What began in Iran as a fight against the mandatory nature of the hijab, divulged into a nationwide struggle against the Islamic regime’s oppressive governance. What began as a girl fighting for her right to education, has now sparked a nationwide debate on religious fundamentalism, and stumped even India’s Supreme Court on the matter. The fight, therefore, was never just about the hijab, it was about the right of self-determination that all women have as a basic human right. Indian right-wing conservatives, in order to vilify and demonize Islam, take the often Islamophobic stance that the protests in Iran are Iranian women’s fundamental fight against oppression that is inevitable in Islam (Iftikhar, 2022). They disguise their prejudice as a “feminist” stance and consider that Islamic values are antithetical to women's rights, which truly misses the point of a woman’s right to choose (Iftikhar, 2022). On the other hand, criticizing the Islamic regime in Iran is also not inherently islamophobic, it is about taking a stance against governmental control over what a woman can and cannot do, simply because they are a woman.

Regardless, there is also a notion of western ideological supremacy that we need to acknowledge when criticizing the practice of veiling in Islam. The West views the hijab as an object of oppression and a sign of backwardness, separate from their own definition of freedom and liberty (Siddiqui, 2022). Yes, it is important to gauge the historical and societal subversion of women when it comes to practices that seem contrary to women’s right to choose. What is to say that the women who want to cover their heads for religious reasons aren’t inherently forced into it, and feel like they do not truly have a choice, due to generational and communal coercion? Although this is an important analysis and criticism, how do we draw the line between re-education and forceful conversion? Regardless of the historical reasons, it should not mean that women should not currently have the right to choose whether or not to wear a headdress. Many Muslim women choose not to wear it, just like the women in Iran. Many women do, just like the women in India. What the fight is about at the crux is that they CAN choose.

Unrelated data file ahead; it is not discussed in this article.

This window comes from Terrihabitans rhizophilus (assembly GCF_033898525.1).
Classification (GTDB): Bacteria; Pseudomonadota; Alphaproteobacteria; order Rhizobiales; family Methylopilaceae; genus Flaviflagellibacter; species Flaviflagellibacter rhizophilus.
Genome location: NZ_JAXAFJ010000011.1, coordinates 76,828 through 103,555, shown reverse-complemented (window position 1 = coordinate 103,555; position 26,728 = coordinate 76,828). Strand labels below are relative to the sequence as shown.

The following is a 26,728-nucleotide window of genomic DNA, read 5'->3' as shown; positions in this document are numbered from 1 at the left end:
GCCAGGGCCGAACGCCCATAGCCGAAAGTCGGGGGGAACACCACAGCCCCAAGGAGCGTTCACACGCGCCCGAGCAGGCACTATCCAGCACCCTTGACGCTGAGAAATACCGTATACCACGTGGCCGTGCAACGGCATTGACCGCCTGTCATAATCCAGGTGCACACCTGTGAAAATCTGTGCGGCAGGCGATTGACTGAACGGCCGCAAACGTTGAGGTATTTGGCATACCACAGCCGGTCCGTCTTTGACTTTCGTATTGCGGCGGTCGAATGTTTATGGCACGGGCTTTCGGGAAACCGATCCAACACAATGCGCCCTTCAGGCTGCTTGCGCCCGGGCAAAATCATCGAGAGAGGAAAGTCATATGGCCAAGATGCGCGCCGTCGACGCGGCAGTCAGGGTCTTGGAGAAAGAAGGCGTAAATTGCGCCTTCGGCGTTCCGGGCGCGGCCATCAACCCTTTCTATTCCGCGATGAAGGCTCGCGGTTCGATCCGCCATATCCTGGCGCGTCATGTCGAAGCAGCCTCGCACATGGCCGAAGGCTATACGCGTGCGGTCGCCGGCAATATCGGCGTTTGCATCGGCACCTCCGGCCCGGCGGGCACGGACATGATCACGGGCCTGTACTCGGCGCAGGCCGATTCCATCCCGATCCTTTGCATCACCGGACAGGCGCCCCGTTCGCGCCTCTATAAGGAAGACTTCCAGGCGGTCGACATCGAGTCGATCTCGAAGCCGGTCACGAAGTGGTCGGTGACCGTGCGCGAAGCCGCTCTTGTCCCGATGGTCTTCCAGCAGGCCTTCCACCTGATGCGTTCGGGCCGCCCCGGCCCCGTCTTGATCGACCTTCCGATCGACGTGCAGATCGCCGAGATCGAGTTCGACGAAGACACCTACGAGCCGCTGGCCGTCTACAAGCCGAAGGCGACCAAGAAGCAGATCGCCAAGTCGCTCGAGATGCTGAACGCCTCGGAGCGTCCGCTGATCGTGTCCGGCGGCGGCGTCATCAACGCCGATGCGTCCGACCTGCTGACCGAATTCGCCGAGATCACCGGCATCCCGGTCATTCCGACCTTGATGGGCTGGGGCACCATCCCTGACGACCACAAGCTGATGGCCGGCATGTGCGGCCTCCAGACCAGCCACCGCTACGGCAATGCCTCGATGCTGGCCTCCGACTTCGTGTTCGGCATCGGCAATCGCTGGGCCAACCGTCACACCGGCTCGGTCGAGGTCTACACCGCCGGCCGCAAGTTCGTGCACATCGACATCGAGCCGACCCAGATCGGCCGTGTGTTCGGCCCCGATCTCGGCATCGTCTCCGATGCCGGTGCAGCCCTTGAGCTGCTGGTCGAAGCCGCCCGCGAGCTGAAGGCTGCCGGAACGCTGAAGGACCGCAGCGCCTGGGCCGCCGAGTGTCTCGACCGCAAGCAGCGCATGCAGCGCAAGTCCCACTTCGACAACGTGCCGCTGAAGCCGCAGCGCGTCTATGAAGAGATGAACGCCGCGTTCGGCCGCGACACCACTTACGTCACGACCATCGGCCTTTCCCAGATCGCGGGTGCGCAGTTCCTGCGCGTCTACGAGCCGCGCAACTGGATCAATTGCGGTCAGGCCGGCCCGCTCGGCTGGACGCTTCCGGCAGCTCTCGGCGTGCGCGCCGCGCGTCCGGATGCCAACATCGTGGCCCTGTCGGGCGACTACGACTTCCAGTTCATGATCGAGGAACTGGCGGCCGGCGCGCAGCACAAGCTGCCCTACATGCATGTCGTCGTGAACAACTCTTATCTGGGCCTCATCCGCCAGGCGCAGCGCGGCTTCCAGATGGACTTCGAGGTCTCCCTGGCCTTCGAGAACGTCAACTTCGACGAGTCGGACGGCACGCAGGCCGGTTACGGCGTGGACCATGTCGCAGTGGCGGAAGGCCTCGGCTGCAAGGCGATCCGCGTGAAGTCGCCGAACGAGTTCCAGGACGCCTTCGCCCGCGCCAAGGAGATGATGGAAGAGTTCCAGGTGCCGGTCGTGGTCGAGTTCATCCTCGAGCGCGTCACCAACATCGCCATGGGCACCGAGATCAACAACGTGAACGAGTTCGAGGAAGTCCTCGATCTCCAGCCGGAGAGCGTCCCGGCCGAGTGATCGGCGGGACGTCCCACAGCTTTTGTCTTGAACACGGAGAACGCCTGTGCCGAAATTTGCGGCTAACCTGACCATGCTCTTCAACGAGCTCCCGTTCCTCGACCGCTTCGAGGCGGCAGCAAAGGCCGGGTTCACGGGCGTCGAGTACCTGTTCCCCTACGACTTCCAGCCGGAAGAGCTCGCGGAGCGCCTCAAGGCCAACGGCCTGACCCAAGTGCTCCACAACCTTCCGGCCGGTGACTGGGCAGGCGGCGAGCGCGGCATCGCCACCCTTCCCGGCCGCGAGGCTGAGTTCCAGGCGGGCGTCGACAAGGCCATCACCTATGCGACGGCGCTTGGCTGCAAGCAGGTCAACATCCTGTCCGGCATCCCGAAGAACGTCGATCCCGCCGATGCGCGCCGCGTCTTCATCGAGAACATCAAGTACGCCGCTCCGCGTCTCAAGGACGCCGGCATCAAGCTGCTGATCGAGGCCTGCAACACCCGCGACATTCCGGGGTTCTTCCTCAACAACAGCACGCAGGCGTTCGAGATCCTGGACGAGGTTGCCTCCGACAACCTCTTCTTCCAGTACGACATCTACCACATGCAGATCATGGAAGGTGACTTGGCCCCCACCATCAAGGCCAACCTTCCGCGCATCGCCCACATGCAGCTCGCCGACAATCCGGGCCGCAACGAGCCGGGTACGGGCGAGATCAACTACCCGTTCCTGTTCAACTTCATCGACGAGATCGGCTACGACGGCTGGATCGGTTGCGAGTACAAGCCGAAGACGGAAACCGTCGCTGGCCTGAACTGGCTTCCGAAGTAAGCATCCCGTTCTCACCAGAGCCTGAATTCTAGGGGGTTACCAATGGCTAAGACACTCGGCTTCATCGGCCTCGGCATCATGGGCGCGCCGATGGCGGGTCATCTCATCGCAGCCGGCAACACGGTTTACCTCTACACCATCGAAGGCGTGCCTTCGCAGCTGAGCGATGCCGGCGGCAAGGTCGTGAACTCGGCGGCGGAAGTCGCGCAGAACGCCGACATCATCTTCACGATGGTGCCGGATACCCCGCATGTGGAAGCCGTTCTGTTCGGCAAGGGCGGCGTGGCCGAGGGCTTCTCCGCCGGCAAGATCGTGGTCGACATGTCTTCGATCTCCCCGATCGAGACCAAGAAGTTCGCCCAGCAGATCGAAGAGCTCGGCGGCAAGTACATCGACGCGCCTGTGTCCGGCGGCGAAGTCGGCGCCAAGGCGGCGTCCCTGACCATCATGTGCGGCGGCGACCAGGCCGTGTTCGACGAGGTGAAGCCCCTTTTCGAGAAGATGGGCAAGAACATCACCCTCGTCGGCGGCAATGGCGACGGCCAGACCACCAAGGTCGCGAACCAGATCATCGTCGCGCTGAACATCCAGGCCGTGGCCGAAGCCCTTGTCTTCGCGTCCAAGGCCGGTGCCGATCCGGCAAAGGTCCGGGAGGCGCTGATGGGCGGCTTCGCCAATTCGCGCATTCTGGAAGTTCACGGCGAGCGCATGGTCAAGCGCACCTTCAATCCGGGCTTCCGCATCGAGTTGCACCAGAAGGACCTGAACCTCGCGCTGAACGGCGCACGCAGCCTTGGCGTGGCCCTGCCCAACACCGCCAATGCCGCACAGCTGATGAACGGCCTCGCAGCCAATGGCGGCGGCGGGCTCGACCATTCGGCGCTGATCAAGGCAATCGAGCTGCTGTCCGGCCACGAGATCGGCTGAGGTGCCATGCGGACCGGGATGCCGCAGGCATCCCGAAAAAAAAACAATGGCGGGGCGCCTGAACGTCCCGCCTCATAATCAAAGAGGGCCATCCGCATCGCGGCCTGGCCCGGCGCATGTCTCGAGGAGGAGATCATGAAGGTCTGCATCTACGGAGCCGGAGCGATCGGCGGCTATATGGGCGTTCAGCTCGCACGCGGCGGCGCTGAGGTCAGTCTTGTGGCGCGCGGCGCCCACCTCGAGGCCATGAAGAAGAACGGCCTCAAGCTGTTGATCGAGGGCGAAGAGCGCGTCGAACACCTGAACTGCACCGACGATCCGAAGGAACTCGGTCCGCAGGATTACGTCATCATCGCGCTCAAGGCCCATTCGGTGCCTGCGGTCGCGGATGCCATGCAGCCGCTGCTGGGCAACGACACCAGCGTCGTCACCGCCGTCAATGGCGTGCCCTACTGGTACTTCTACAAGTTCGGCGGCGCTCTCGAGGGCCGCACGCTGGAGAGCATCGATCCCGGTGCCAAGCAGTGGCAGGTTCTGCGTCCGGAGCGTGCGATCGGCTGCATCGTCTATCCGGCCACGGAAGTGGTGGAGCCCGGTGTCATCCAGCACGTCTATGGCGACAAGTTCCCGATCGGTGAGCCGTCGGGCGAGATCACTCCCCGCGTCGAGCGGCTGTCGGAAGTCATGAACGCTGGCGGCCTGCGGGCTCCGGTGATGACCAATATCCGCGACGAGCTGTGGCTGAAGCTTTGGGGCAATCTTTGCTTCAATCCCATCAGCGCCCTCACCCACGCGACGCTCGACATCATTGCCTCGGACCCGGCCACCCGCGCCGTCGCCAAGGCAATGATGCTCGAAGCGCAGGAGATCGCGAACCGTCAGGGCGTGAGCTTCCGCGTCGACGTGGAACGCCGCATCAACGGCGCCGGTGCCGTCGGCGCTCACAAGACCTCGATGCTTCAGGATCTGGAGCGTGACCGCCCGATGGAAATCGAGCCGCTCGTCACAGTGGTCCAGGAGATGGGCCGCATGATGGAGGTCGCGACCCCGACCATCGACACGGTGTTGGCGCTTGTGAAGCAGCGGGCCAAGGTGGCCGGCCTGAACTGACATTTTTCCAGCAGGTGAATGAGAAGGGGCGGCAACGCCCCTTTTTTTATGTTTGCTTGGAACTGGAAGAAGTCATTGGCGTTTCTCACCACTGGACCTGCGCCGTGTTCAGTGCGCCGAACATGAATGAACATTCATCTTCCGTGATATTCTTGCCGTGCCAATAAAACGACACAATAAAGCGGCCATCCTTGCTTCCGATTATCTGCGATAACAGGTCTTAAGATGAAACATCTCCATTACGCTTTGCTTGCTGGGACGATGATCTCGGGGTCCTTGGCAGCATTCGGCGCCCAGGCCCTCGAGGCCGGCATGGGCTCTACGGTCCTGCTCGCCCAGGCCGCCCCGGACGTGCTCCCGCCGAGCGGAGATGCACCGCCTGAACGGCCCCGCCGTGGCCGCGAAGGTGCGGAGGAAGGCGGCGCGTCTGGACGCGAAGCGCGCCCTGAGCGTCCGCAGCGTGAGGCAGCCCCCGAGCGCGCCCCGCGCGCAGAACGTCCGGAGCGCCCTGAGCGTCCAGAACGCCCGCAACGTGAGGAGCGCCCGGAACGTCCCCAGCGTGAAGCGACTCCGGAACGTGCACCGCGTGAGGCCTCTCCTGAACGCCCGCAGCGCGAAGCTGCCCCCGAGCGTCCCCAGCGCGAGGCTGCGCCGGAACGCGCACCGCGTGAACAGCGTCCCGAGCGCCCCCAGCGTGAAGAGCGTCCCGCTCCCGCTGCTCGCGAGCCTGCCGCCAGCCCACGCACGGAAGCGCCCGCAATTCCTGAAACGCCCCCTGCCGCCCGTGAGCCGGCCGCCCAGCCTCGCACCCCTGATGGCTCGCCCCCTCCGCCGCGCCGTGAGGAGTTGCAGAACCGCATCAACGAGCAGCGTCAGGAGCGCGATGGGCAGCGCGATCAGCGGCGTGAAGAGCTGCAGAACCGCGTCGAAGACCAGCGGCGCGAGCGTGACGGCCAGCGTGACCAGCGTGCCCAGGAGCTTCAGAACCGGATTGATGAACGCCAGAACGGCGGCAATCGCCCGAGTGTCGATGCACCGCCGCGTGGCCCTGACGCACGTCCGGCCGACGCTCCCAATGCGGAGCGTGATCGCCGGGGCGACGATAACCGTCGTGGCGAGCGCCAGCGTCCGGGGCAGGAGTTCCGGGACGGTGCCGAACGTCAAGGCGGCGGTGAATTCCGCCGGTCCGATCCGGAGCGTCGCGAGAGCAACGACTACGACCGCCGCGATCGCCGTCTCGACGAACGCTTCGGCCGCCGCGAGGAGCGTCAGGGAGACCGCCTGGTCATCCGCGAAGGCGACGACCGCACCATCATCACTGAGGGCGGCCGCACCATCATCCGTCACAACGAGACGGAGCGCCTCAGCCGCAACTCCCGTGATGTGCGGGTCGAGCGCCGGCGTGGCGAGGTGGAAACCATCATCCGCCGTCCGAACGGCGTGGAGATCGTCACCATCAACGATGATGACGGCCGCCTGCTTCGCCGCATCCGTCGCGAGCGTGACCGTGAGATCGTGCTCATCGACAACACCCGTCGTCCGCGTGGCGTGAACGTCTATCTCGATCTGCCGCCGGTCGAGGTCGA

That is what connects India and Iran.


Askew, J. (2022, December 20). Iran protests: What caused them? Are they different this time? Will the regime fall? Retrieved January 9, 2023, from

Center for Reproductive Rights. (2023, January 5). Safe and Legal Abortion is a Woman Human Right. Retrieved January 9, 2023, from

Frayer, L. (2022, August 24). As India turns 75, Muslim girls are suing to wear the hijab - and protect secularism. Retrieved January 9, 2023, from

Frayer, L. (2022, October 29). In Iran, women are protesting the hijab. in India, they're suing to wear it. Retrieved January 9, 2023, from

Iftikhar, A. (2022, November 4). Please don't let Islamophobia Co-Opt hijab protests. Retrieved January 9, 2023, from

Iran International. (2023, January 7). Iranian sociologists analyze the antigovernment protests. Retrieved January 9, 2023, from

Kukreja, A. (2022, February 22). Muslim women in India protest state’s ban on hijab in schools. Retrieved January 9, 2023, from

Siddiqui, F. R. (2022, November 28). Iran anti-hijab protest: The perspective of Indian Muslims: Opinion. Retrieved January 9, 2023, from

Siddiqui, F. R. (2022, November 28). Iran anti-hijab protest: The perspective of Indian Muslims: Opinion. Retrieved January 9, 2023, from